Congratulations, ladies and gentleman. You picked a black guy as someone hot, and now the world’s problems are solved!
Alright, maybe I’m just too young to really know anything about this. But there seem to be a lot of problems in Ms. Romano’s article.
First she says, “Mustafa is being judged purely on his talent, his good looks, and yes, his immaculate abs.” Okay so he’s being judged on his talent AND OH MY GOD HE IS SEXY. Also talent: “The former NFL player possesses an electric charisma and a self-deprecating sense of humor that only serves to make him even more likable.” In fact. Ms. Romano is SO focused on talent that she follows up that paragraph with this little diatribe:
He’s not “hot for a black guy,” he’s just hot. He’s hot enough to make celebrity lesbian Ellen DeGeneres giggle like a school girl when he visited her set, causing her to beg him to recite his Old Spice lines.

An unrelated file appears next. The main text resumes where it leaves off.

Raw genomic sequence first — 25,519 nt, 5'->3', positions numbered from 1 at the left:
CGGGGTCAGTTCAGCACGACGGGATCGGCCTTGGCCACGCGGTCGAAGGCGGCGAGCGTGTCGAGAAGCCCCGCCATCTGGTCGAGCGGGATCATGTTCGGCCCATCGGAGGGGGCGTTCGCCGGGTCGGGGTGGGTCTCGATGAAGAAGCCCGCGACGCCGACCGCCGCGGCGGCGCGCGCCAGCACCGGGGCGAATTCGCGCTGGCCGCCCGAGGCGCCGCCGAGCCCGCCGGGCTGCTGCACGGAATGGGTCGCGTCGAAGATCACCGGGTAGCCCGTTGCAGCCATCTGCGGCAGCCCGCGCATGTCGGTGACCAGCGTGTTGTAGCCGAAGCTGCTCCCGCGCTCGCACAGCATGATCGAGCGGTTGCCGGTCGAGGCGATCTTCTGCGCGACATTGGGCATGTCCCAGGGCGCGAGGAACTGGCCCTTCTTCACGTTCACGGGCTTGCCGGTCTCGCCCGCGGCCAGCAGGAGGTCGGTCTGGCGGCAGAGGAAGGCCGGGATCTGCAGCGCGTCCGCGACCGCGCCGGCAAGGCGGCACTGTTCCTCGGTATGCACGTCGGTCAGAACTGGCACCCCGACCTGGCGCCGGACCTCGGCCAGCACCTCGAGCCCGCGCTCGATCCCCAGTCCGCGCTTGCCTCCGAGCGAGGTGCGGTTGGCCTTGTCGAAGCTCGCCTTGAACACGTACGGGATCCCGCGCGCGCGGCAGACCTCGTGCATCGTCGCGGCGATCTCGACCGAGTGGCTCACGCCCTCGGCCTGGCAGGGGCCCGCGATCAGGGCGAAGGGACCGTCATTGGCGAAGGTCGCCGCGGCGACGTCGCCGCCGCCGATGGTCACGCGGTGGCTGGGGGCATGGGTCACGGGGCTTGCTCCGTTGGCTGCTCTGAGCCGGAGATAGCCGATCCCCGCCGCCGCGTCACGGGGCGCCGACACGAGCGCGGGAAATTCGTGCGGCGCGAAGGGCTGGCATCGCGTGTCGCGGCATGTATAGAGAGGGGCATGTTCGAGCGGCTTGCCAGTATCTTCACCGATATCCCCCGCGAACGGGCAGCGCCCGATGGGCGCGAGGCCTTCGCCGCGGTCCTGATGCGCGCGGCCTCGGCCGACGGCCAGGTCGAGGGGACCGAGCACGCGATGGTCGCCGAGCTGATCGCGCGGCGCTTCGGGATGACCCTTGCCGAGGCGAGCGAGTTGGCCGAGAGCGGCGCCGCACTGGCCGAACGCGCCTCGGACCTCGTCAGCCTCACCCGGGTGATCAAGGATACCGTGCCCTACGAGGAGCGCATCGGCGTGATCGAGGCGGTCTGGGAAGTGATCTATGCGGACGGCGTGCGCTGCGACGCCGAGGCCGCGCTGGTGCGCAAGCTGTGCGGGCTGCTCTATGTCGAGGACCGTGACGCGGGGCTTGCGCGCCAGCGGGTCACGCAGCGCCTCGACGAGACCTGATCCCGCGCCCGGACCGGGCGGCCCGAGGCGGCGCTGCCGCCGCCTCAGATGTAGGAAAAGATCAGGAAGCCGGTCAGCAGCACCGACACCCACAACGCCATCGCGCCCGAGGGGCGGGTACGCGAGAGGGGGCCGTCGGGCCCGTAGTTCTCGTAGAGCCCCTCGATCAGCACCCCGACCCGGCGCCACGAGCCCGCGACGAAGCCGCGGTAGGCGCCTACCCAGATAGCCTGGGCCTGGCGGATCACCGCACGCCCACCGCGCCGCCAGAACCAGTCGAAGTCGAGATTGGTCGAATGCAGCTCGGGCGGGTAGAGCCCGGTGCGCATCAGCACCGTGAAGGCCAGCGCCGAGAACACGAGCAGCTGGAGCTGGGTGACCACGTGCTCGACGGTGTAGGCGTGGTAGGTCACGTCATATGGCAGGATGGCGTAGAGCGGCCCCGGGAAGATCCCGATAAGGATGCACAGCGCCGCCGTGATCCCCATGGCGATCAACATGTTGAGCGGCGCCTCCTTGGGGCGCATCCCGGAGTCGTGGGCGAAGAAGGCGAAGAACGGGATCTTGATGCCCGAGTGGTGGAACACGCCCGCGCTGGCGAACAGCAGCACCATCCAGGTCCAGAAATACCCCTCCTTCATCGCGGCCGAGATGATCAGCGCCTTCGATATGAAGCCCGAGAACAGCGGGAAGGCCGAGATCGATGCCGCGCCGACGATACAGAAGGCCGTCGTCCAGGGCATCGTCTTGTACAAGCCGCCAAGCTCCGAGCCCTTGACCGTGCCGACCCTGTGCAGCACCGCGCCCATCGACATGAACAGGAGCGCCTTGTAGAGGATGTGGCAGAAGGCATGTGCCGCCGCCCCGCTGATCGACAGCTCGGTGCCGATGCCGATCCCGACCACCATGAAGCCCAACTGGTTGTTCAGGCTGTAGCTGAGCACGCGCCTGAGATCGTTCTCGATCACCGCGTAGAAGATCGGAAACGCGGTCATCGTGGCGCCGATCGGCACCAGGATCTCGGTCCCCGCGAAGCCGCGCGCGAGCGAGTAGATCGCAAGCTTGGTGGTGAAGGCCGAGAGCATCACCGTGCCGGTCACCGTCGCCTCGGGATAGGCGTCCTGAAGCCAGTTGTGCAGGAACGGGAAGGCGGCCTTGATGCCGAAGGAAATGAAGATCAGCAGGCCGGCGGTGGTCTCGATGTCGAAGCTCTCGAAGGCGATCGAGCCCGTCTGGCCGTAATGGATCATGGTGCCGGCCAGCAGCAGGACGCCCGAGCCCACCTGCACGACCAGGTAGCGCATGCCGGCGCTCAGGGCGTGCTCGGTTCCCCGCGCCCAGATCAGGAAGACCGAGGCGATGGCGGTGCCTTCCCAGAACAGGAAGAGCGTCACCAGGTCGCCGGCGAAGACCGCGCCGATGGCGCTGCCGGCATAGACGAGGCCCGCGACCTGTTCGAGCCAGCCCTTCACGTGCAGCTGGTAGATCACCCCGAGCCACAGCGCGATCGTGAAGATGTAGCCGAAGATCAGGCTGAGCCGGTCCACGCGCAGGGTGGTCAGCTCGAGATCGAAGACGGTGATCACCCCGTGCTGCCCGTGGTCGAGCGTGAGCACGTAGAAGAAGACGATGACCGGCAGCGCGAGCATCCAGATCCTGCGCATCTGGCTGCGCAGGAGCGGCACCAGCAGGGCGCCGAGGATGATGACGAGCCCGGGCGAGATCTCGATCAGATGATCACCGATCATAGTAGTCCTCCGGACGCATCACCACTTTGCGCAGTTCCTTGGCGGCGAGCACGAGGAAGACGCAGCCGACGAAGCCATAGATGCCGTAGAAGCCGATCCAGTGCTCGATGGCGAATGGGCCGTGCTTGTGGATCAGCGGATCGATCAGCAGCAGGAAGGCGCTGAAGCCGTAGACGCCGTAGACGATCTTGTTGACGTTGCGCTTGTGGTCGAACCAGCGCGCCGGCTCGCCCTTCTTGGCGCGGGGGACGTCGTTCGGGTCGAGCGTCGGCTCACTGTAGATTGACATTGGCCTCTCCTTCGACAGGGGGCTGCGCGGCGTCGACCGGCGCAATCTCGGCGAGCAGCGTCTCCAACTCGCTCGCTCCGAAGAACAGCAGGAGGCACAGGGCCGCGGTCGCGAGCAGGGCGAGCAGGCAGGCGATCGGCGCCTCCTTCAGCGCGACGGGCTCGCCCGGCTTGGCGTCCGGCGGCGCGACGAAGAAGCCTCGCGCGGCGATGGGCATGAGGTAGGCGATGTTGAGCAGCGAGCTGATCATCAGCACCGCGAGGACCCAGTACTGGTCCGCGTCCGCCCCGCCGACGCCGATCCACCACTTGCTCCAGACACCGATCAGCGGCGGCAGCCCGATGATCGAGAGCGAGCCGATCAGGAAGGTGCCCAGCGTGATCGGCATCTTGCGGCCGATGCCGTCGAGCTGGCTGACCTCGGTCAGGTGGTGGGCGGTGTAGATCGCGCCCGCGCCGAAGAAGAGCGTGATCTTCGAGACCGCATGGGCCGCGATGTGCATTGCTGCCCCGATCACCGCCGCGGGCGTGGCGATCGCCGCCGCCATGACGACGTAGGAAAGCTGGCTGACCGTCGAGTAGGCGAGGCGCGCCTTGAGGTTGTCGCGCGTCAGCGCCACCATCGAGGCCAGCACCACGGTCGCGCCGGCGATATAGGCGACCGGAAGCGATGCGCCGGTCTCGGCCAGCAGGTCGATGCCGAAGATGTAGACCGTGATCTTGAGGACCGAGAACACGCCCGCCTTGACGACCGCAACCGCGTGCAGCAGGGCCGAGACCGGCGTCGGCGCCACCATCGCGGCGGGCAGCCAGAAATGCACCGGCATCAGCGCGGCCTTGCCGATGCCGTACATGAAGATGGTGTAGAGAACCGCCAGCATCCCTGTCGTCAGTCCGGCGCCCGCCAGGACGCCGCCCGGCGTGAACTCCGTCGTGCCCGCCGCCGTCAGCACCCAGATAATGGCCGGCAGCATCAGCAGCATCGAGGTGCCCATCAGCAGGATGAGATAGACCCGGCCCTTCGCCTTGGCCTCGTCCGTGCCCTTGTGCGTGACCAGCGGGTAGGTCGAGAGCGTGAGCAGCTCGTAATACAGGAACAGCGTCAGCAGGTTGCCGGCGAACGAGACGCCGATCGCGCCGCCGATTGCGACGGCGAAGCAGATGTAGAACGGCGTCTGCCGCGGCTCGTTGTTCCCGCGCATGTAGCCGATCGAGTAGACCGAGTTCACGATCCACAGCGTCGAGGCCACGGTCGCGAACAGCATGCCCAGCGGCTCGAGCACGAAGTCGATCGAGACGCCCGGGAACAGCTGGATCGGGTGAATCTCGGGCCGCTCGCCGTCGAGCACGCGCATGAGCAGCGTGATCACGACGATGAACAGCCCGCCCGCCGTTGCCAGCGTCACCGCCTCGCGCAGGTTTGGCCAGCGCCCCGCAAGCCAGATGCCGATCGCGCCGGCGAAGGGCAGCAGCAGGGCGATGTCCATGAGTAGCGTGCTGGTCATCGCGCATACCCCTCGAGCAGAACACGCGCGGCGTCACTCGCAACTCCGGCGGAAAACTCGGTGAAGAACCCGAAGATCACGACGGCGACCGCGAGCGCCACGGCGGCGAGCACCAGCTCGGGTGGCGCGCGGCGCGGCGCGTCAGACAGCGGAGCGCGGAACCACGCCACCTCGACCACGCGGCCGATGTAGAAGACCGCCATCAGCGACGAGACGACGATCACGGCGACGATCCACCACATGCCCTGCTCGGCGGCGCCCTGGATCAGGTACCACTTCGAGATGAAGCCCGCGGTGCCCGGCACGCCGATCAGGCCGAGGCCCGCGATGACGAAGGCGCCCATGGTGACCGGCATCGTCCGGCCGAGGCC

Ellen isn’t alone—gay men love the Old Spice Man, as much as straight women apparently do. An AfterElton.com staffer picked Mustafa as one of his 10 hottest men, writing, that Mustafa “almost makes me want to buy some Old Spice. Almost.”
He’s hot enough to make Tyler Perry—who, after telling him that he got the part in an upcoming movie, Colored Girls, on Oprah—nervously beg Mustafa to put his shirt back on.
He’s hot enough to be named by HollywoodLife.com, the Bonnie Fuller-helmed mainstream gossip site, as their official “Fourth of July Holly-Hunk.” (He gratefully accepted that honor in a YouTube clip, while awarding himself the world’s giant trophy, and sweet talking the writer, Lindsay).
He’s hot enough that a California-based producer/director Johannes S. Beals asked him to propose to his girlfriend for him in the Twitter stream, without worrying she’d leave him for the pitchman. (She said yes.)